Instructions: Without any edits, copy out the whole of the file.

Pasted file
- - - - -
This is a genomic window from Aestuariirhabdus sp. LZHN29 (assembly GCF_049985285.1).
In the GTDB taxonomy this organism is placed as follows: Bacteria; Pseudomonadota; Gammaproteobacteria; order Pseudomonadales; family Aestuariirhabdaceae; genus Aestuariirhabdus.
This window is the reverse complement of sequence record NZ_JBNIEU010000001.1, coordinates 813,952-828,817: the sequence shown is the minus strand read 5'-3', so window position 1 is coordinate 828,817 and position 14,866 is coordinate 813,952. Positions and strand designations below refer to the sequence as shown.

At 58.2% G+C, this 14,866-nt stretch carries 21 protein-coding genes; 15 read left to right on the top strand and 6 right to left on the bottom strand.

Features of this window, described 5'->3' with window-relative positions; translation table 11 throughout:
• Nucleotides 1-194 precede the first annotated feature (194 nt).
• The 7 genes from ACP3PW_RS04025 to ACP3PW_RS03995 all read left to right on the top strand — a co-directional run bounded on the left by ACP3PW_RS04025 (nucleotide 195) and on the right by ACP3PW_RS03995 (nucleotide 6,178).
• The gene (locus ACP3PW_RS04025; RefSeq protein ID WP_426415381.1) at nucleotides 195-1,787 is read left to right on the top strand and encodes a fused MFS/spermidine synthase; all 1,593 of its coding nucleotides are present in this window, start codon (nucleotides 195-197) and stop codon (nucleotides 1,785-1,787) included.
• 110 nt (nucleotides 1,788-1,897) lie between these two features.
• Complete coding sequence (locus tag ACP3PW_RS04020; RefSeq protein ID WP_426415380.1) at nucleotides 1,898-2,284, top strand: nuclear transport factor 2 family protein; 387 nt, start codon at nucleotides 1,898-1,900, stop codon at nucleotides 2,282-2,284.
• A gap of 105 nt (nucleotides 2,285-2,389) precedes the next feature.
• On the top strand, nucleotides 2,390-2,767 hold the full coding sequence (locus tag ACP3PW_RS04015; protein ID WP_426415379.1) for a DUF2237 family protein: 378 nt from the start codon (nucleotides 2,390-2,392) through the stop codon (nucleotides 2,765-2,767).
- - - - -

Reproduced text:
This is a genomic window from Aestuariirhabdus sp. LZHN29 (assembly GCF_049985285.1).
In the GTDB taxonomy this organism is placed as follows: Bacteria; Pseudomonadota; Gammaproteobacteria; order Pseudomonadales; family Aestuariirhabdaceae; genus Aestuariirhabdus.
This window is the reverse complement of sequence record NZ_JBNIEU010000001.1, coordinates 813,952-828,817: the sequence shown is the minus strand read 5'-3', so window position 1 is coordinate 828,817 and position 14,866 is coordinate 813,952. Positions and strand designations below refer to the sequence as shown.

At 58.2% G+C, this 14,866-nt stretch carries 21 protein-coding genes; 15 read left to right on the top strand and 6 right to left on the bottom strand.

Features of this window, described 5'->3' with window-relative positions; translation table 11 throughout:
• Nucleotides 1-194 precede the first annotated feature (194 nt).
• The 7 genes from ACP3PW_RS04025 to ACP3PW_RS03995 all read left to right on the top strand — a co-directional run bounded on the left by ACP3PW_RS04025 (nucleotide 195) and on the right by ACP3PW_RS03995 (nucleotide 6,178).
• The gene (locus ACP3PW_RS04025; RefSeq protein ID WP_426415381.1) at nucleotides 195-1,787 is read left to right on the top strand and encodes a fused MFS/spermidine synthase; all 1,593 of its coding nucleotides are present in this window, start codon (nucleotides 195-197) and stop codon (nucleotides 1,785-1,787) included.
• 110 nt (nucleotides 1,788-1,897) lie between these two features.
• Complete coding sequence (locus tag ACP3PW_RS04020; RefSeq protein ID WP_426415380.1) at nucleotides 1,898-2,284, top strand: nuclear transport factor 2 family protein; 387 nt, start codon at nucleotides 1,898-1,900, stop codon at nucleotides 2,282-2,284.
• A gap of 105 nt (nucleotides 2,285-2,389) precedes the next feature.
• On the top strand, nucleotides 2,390-2,767 hold the full coding sequence (locus tag ACP3PW_RS04015; protein ID WP_426415379.1) for a DUF2237 family protein: 378 nt from the start codon (nucleotides 2,390-2,392) through the stop codon (nucleotides 2,765-2,767).